torsdag 19. august 2010

On being Carstairs

Carstairs was an odd place. A village with no other raison d'etre than The Railway.

Even the famous secure mental insitution is a little outside the town at some hill or other. Like Windscale, it had probably changed it's name to some grassy knowle or other.

Carstairs had been a place I had spotted from, the trouble being the impressive speeds acheived by non stopping services. One claim to fame was the point set at the south end of platform 1, which was by reports, the most maintained point on the whole of SCr because it was on a cant that took trains at what seemed like at least 90mph.

There was a definiative Carstairs atmosphere: the stillness, the festering. Despite the signal box and the strategic importance of the junction, the station supported no populace but was just a passing through kind of place. Most people were probably glad of the rest from sitting in mark Is being hurtled down beattock northwards.

Me and Rupert took ourselves up to the local pub once, where I had probably my first ever half pint. I was 16 and almost 6 foot so could pass off. On the way there we could feel that the whole village was a sleepy backwater, which the 20th century had bipassed all but for the electrified railway.

There were some dreadful festers there: usually caused by delays or by covering two portions for neither of them to produce: that was the game, yin and yang: no pleasure without pain. You could get on most any train going north from Mossend, and it was a good place to pick up a few more "roarer" miles or get the gen on what was dropping on at Mossend in order to plan a bail later.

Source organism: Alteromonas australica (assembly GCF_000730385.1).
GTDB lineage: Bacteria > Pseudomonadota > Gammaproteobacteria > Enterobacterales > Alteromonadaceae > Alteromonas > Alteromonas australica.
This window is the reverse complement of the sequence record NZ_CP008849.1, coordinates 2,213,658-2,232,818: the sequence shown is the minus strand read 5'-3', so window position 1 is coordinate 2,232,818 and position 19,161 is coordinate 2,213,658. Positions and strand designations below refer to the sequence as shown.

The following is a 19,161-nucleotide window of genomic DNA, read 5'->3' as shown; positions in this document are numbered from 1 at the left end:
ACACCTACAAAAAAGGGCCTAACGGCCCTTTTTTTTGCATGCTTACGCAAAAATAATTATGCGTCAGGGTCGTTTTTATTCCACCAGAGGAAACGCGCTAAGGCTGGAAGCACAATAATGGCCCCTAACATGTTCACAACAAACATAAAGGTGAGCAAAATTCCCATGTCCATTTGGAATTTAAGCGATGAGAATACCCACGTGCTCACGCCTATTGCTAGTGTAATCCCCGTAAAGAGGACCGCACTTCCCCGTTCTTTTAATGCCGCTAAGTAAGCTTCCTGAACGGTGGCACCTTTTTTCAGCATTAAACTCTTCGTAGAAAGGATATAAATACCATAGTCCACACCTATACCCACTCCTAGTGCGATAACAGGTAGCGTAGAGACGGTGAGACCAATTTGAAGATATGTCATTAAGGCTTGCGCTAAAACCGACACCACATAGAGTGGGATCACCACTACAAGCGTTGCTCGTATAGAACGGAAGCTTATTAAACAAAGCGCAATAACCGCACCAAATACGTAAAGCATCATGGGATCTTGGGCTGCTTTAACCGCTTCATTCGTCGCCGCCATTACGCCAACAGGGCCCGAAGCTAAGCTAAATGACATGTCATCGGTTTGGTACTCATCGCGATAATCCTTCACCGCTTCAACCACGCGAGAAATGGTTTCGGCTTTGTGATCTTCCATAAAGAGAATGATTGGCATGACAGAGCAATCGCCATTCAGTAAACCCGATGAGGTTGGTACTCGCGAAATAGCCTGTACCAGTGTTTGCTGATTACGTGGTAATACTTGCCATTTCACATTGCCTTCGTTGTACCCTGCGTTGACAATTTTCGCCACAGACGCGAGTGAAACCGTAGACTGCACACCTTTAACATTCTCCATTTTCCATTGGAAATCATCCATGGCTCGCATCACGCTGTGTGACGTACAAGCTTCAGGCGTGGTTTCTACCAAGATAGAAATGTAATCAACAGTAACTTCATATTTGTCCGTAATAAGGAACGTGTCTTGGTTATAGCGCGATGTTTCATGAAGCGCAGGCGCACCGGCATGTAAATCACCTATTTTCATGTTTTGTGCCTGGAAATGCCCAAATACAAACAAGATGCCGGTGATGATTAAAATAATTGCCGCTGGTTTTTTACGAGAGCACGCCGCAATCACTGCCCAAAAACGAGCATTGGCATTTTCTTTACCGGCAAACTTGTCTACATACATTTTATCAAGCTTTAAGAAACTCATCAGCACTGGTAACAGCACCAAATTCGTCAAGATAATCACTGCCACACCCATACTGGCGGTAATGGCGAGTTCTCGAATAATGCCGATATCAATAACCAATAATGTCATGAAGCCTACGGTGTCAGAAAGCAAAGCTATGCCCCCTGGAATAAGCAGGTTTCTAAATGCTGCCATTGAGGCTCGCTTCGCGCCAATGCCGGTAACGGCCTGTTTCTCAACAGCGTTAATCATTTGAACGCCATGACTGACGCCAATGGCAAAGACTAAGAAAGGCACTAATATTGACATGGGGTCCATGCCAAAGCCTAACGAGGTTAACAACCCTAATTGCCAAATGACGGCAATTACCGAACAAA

Before the neds would just go up to mossend office with their orange vests onand get a tops print out, we used to have to go down to Carstairs to cover these "portions" on summer ADDEXs and timetabled services. In 1985 I don't think we bothered.

The other thing that happened there was some degree of marshalling because of the abundance of track bed! There was a loop through to edinburgh along the marshalling point, 4 or 5 tracks in general, northern ballast marshalling point and the triangle towards the loony bin, which I once saw a train reversed on for some unknown reason. Think it was the royal scot and the 87 had failed.

The biggest drop at the junction did in fact not even stop at the platform every time! The northwards motorail would have a loco change here which was done up on the far right hand side track north of the station. in 82 to 84, this regularily produced 40s and pairs of 20s for some reason. 40s had been reallocated following their displacement from inverness/aberdeens in the late 70s and 1980. However they refused to die in Scotland, turning up on ancillary services like Mails, portions, motorails and track maintainance. Also many retaining boilers, they could cover winter Dundees etc and the mrk I duel heats on the Stranrær route.

16 wheels were however, resolutely banned from Glasgow central: I seem to remember seeing a class 40 there in 1979ish but too many derailments on the torturous points put an end to peak and whistler arrivals, probably in the 70s but by policy maybe 1980.

I was surprised in later years that the Carstairs route was chosen for the extension of ECML services to Glasgow. Fine with the electrification: no tunnels or NIMBYs to speak of ! But it was a drag to get there.

There were actually a couple of 303 services which originated there, and perhaps there was a lockerbie/Moffat stopper which also ran, I fail to remember but will maybe come upon a 303 move out of the place following a 47/4 "Producing" on an otherwise hottly anticipated "portion".

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